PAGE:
As the year winds down, you may want to look ahead to see which areas of your life you can improve in 2019. Perhaps you’ll decide to exercise more, eat healthier foods, reconnect with old …
As the year winds down, you may want to look ahead to see which areas of your life you can improve in 2019. Perhaps you’ll decide to exercise more, eat healthier foods, reconnect with old friends or volunteer at a school or charitable organization. All these goals are certainly worthwhile – but you also may want to add some New Year’s financial resolutions to your list.
Here are a few ideas to consider:
Boost contributions to your employer-sponsored retirement plan. Good news! Contribution limits will be increasing for many employer-sponsored retirement plans.
For 2019, you can contribute up to $19,000 (up from $18,500 in 2018), or $25,000 (up from $24,500 in 2018) if you’re 50 or older to your 401(k) or similar employer-sponsored retirement plan. It’s usually a good idea to contribute as much as you can afford to your employer’s plan, as your contributions may lower your taxable income, while any earnings growth is tax-deferred. (Keep in mind that taxes are due upon withdrawal, and withdrawals prior to age 59 ½ may be subject to a 10% IRS penalty.)
At a minimum, put in enough to earn your employer’s matching contribution, if one is offered.
Try to “max out” on your IRA. Even if you have a 401(k) or similar plan, you can probably still invest in an IRA. For 2019, you can put in up to $6,000 in a traditional or Roth IRA (up from $5,500 in 2018), or $7,000 (up from $6,500) if you’re 50 or older. (Income restrictions apply to Roth IRAs.) Contributions to a traditional IRA may be tax-deductible, depending on your income, and any earnings growth is tax-deferred. Roth IRA contributions are not deductible, but earnings growth can be withdrawn tax-free, provided you don’t start taking withdrawals until you are 59 ½ and you’ve had your account at least five years. You can put most types of investments – stocks, bonds, mutual funds, government securities and so on – into an IRA, so it can expand your options beyond those offered in your 401(k) or similar plan.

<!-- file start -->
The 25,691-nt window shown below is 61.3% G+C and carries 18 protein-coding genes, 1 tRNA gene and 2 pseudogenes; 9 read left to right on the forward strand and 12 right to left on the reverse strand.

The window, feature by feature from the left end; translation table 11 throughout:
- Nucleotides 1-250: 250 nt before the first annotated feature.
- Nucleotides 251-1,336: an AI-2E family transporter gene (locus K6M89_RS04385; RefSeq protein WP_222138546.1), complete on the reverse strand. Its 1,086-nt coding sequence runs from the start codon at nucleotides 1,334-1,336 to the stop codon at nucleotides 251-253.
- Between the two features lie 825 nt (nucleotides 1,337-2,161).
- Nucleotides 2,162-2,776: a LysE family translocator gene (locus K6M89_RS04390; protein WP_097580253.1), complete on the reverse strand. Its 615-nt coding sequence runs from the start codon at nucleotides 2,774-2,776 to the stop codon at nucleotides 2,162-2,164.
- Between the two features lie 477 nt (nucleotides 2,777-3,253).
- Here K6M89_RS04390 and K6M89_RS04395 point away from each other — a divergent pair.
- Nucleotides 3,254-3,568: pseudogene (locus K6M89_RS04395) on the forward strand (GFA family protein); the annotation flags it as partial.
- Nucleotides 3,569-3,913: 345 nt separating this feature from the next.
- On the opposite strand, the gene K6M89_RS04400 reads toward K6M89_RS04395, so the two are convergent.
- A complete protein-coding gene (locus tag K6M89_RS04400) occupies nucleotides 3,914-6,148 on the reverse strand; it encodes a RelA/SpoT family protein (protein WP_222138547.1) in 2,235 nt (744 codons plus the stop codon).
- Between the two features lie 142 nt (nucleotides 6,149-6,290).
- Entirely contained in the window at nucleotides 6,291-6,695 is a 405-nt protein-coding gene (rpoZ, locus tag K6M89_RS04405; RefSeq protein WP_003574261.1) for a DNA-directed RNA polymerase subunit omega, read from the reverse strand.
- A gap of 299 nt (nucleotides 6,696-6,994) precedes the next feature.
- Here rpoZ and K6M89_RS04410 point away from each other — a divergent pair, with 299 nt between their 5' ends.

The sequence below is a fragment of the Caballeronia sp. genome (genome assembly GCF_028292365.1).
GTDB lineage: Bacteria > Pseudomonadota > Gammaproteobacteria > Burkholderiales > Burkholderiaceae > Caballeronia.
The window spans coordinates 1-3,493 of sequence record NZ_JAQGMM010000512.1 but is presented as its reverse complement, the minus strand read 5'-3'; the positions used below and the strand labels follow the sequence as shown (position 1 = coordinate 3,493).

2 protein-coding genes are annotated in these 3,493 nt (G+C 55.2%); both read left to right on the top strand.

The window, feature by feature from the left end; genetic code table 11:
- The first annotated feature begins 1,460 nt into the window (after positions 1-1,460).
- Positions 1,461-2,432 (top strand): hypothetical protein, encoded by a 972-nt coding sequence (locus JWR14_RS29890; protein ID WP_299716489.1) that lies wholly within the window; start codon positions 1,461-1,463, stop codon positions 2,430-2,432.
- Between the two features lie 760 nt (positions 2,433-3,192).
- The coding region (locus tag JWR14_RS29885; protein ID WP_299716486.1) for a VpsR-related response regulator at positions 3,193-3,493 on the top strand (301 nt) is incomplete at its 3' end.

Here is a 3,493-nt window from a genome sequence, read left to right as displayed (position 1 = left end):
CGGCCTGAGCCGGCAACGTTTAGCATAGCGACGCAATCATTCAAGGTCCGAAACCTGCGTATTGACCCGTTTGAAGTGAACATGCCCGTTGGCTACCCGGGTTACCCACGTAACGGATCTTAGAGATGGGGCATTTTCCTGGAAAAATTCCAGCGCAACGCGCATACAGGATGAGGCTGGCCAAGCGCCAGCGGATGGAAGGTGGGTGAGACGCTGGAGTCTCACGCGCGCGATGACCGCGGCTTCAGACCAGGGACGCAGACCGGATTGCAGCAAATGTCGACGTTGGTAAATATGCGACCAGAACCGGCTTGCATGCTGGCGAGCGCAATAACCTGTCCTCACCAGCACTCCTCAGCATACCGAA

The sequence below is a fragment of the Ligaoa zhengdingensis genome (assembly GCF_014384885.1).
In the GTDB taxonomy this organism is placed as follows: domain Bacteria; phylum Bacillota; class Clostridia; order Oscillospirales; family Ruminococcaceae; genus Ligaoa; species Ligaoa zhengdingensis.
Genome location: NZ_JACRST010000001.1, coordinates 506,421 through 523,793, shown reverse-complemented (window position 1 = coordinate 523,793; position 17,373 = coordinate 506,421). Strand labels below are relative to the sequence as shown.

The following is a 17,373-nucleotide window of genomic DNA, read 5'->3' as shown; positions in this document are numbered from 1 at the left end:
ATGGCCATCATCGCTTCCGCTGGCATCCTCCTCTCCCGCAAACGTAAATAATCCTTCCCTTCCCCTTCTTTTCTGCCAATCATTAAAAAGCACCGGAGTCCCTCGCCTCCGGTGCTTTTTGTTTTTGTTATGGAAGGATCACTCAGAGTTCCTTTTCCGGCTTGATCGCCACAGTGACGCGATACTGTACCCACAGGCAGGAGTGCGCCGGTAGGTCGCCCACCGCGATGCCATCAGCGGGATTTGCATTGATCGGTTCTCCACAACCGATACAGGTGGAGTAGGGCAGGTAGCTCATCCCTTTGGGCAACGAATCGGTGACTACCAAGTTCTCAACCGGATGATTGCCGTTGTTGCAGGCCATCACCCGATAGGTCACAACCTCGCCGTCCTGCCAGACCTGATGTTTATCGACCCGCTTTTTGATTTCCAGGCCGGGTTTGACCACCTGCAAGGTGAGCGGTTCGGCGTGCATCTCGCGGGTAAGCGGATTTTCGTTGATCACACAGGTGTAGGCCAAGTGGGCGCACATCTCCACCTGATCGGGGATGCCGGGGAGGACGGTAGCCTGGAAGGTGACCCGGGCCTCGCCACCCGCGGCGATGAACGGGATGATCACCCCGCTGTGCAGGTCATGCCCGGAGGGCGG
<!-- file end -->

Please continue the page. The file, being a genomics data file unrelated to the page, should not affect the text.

Build an emergency fund. Try to build an emergency fund containing three to six months’ worth of living expenses, with the money held in a low-risk, liquid account. This fund can help you avoid dipping in to your long-term investments to pay for unexpected costs, such as a major car repair.
Control your debts. Do what you can to keep your debts under control. Ultimately, the less you have to spend on debt payments, the more you can invest for your future.
Don’t overreact to financial market volatility. In 2018 – especially the last few months of the year – we saw considerable market volatility, with huge drops and big gains in rapid succession. What will 2019 bring? It’s always difficult – and usually futile – trying to forecast the market’s performance over the course of an entire year. But, in any case, try not to overreact to whatever ups and downs we may experience. Instead, continue pursuing an investment strategy that’s appropriate for your goals, risk tolerance and time horizon.
Following these suggestions can help you become a better investor in 2019 – and beyond.
This article was written by Edward Jones for use by your local Edward Jones Financial Advisor.